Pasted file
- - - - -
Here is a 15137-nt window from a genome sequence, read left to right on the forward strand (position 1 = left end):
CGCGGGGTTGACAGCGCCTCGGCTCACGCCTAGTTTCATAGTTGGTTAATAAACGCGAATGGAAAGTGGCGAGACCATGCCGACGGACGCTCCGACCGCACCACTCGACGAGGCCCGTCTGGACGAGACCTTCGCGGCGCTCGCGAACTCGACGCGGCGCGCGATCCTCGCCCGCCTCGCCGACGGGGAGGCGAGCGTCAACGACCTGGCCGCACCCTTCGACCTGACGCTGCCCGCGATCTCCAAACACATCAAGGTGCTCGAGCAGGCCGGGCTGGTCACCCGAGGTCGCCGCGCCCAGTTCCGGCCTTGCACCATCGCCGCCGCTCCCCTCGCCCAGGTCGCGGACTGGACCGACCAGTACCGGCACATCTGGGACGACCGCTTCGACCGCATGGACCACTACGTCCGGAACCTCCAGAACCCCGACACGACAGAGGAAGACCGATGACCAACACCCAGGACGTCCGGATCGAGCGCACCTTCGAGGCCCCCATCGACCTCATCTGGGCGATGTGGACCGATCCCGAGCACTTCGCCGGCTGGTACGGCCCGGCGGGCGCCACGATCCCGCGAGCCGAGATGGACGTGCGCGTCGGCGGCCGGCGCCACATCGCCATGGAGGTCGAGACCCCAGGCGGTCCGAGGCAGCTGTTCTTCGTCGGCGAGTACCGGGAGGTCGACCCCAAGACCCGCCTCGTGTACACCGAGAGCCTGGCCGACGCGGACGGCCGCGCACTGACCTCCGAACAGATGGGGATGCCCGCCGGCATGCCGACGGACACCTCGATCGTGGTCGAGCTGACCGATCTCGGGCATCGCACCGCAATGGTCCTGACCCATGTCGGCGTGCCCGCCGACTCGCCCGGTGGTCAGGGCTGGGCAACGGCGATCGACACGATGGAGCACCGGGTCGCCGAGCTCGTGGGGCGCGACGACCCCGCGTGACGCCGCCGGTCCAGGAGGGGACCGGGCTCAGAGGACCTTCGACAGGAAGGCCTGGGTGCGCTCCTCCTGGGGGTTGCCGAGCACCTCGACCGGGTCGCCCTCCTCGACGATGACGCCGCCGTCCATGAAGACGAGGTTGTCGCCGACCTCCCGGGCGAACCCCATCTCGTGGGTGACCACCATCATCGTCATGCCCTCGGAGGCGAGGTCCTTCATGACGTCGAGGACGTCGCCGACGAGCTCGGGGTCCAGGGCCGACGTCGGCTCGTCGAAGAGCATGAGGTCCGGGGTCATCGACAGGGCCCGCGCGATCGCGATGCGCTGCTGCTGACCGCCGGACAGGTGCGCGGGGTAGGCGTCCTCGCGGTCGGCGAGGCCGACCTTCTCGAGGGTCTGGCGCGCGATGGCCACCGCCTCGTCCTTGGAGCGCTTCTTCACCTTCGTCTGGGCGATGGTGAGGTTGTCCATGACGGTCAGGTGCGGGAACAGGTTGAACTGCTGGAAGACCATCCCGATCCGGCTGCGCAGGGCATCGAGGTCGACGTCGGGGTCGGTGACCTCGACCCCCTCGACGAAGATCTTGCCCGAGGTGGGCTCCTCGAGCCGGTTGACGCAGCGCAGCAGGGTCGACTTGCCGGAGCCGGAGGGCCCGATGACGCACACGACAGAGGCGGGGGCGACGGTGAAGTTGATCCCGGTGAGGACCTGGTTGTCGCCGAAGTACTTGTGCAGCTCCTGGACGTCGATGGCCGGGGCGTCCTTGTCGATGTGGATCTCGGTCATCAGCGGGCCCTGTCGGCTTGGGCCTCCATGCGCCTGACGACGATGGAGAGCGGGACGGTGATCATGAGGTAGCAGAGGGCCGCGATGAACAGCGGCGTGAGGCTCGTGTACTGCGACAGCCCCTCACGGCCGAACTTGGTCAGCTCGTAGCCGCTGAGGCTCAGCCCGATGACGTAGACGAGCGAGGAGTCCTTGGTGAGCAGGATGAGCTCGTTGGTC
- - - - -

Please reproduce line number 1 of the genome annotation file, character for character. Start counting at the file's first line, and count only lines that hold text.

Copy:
Here is a 15137-nt window from a genome sequence, read left to right on the forward strand (position 1 = left end):